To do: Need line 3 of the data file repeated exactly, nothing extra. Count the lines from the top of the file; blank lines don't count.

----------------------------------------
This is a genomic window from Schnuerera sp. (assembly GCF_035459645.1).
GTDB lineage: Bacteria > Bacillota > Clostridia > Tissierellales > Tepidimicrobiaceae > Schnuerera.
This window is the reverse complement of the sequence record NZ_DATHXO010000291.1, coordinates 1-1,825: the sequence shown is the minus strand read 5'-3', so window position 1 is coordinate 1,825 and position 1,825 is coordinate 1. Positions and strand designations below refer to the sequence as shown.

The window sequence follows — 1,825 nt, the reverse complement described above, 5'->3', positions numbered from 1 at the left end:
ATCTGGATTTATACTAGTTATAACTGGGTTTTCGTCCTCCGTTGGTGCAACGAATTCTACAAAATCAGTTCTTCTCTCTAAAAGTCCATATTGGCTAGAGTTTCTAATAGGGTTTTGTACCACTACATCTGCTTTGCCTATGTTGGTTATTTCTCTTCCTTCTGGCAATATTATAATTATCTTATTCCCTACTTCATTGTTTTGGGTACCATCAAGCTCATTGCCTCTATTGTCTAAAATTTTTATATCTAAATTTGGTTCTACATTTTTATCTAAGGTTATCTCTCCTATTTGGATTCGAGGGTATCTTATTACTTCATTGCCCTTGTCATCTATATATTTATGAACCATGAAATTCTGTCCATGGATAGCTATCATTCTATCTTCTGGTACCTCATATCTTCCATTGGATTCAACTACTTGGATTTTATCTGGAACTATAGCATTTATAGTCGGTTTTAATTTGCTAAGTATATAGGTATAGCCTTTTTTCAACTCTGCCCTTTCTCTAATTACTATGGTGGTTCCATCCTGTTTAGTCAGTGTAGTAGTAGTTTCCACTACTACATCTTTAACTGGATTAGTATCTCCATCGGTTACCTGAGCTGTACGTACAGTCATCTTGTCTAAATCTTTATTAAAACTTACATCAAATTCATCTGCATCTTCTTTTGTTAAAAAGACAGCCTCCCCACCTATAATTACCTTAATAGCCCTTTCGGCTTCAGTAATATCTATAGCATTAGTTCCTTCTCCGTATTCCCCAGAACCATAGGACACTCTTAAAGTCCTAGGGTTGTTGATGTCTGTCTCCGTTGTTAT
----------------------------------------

This window is the reverse complement of the sequence record NZ_DATHXO010000291.1, coordinates 1-1,825: the sequence shown is the minus strand read 5'-3', so window position 1 is coordinate 1,825 and position 1,825 is coordinate 1. Positions and strand designations below refer to the sequence as shown.